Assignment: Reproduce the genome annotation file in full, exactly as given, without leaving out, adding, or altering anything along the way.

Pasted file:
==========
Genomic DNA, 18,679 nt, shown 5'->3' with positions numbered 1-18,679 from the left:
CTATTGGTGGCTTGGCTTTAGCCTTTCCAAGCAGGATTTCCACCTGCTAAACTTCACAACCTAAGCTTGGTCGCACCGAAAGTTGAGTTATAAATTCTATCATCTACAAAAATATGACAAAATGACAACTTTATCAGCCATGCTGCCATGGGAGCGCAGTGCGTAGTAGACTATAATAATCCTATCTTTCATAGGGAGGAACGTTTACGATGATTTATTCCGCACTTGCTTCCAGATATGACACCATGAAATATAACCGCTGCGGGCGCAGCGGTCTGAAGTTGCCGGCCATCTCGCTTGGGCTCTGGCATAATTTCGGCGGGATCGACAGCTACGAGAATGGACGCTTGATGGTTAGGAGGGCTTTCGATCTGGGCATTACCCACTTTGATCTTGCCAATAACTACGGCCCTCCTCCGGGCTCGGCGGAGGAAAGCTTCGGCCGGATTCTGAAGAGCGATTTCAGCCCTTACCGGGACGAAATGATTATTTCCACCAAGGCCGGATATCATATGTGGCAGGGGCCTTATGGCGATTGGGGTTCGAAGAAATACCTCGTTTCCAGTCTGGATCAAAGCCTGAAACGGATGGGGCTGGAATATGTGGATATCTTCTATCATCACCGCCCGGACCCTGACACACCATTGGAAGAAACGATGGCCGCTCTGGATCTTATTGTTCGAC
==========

Genomic DNA, 18,679 nt, shown 5'->3' with positions numbered 1-18,679 from the left:
CTATTGGTGGCTTGGCTTTAGCCTTTCCAAGCAGGATTTCCACCTGCTAAACTTCACAACCTAAGCTTGGTCGCACCGAAAGTTGAGTTATAAATTCTATCATCTACAAAAATATGACAAAATGACAACTTTATCAGCCATGCTGCCATGGGAGCGCAGTGCGTAGTAGACTATAATAATCCTATCTTTCATAGGGAGGAACGTTTACGATGATTTATTCCGCACTTGCTTCCAGATATGACACCATGAAATATAACCGCTGCGGGCGCAGCGGTCTGAAGTTGCCGGCCATCTCGCTTGGGCTCTGGCATAATTTCGGCGGGATCGACAGCTACGAGAATGGACGCTTGATGGTTAGGAGGGCTTTCGATCTGGGCATTACCCACTTTGATCTTGCCAATAACTACGGCCCTCCTCCGGGCTCGGCGGAGGAAAGCTTCGGCCGGATTCTGAAGAGCGATTTCAGCCCTTACCGGGACGAAATGATTATTTCCACCAAGGCCGGATATCATATGTGGCAGGGGCCTTATGGCGATTGGGGTTCGAAGAAATACCTCGTTTCCAGTCTGGATCAAAGCCTGAAACGGATGGGGCTGGAATATGTGGATATCTTCTATCATCACCGCCCGGACCCTGACACACCATTGGAAGAAACGATGGCCGCTCTGGATCTTATTGTTCGAC